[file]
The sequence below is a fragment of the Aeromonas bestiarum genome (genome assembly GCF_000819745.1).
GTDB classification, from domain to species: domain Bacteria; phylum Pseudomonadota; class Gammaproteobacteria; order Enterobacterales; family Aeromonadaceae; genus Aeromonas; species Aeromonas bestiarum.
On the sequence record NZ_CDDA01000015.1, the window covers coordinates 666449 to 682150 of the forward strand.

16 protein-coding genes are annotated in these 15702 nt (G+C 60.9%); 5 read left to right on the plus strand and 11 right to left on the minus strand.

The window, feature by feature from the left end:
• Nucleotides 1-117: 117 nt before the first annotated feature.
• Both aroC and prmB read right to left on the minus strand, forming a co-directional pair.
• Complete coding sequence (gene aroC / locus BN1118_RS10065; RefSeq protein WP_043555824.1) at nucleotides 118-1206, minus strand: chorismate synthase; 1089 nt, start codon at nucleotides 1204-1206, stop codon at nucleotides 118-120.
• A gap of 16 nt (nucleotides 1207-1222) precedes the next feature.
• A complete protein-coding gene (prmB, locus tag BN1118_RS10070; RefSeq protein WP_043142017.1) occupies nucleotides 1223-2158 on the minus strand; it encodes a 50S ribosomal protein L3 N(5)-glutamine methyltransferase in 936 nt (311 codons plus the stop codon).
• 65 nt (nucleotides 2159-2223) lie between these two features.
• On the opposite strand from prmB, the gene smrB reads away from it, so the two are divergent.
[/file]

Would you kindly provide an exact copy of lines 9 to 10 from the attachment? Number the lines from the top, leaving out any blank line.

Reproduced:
• A gap of 16 nt (nucleotides 1207-1222) precedes the next feature.
• A complete protein-coding gene (prmB, locus tag BN1118_RS10070; RefSeq protein WP_043142017.1) occupies nucleotides 1223-2158 on the minus strand; it encodes a 50S ribosomal protein L3 N(5)-glutamine methyltransferase in 936 nt (311 codons plus the stop codon).